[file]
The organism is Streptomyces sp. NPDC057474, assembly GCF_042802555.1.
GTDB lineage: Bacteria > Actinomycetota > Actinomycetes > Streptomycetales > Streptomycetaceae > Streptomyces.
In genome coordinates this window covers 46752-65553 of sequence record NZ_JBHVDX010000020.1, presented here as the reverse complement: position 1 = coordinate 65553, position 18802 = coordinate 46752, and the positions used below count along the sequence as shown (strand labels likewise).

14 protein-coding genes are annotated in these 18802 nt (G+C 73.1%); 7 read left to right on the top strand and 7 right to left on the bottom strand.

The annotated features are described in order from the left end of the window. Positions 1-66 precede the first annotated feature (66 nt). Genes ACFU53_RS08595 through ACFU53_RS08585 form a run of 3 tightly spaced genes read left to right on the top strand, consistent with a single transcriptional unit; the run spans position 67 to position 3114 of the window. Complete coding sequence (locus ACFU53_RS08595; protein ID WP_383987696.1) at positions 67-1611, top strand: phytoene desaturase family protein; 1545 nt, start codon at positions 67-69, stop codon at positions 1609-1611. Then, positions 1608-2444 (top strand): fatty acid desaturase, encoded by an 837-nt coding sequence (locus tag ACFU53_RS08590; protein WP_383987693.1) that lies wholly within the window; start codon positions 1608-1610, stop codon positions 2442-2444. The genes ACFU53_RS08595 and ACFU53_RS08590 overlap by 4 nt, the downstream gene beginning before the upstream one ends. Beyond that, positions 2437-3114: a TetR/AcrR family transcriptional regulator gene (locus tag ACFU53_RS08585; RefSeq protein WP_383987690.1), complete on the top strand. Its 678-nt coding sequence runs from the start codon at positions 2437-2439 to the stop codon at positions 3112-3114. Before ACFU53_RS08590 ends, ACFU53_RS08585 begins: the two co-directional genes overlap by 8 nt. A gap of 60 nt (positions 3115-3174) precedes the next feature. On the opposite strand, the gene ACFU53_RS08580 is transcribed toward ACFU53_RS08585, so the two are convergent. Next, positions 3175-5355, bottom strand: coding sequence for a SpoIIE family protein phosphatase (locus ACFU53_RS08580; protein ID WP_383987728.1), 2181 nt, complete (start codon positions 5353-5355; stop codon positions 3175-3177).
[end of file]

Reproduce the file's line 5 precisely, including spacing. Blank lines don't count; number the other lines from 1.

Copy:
The annotated features are described in order from the left end of the window. Positions 1-66 precede the first annotated feature (66 nt). Genes ACFU53_RS08595 through ACFU53_RS08585 form a run of 3 tightly spaced genes read left to right on the top strand, consistent with a single transcriptional unit; the run spans position 67 to position 3114 of the window. Complete coding sequence (locus ACFU53_RS08595; protein ID WP_383987696.1) at positions 67-1611, top strand: phytoene desaturase family protein; 1545 nt, start codon at positions 67-69, stop codon at positions 1609-1611. Then, positions 1608-2444 (top strand): fatty acid desaturase, encoded by an 837-nt coding sequence (locus tag ACFU53_RS08590; protein WP_383987693.1) that lies wholly within the window; start codon positions 1608-1610, stop codon positions 2442-2444. The genes ACFU53_RS08595 and ACFU53_RS08590 overlap by 4 nt, the downstream gene beginning before the upstream one ends. Beyond that, positions 2437-3114: a TetR/AcrR family transcriptional regulator gene (locus tag ACFU53_RS08585; RefSeq protein WP_383987690.1), complete on the top strand. Its 678-nt coding sequence runs from the start codon at positions 2437-2439 to the stop codon at positions 3112-3114. Before ACFU53_RS08590 ends, ACFU53_RS08585 begins: the two co-directional genes overlap by 8 nt. A gap of 60 nt (positions 3115-3174) precedes the next feature. On the opposite strand, the gene ACFU53_RS08580 is transcribed toward ACFU53_RS08585, so the two are convergent. Next, positions 3175-5355, bottom strand: coding sequence for a SpoIIE family protein phosphatase (locus ACFU53_RS08580; protein ID WP_383987728.1), 2181 nt, complete (start codon positions 5353-5355; stop codon positions 3175-3177).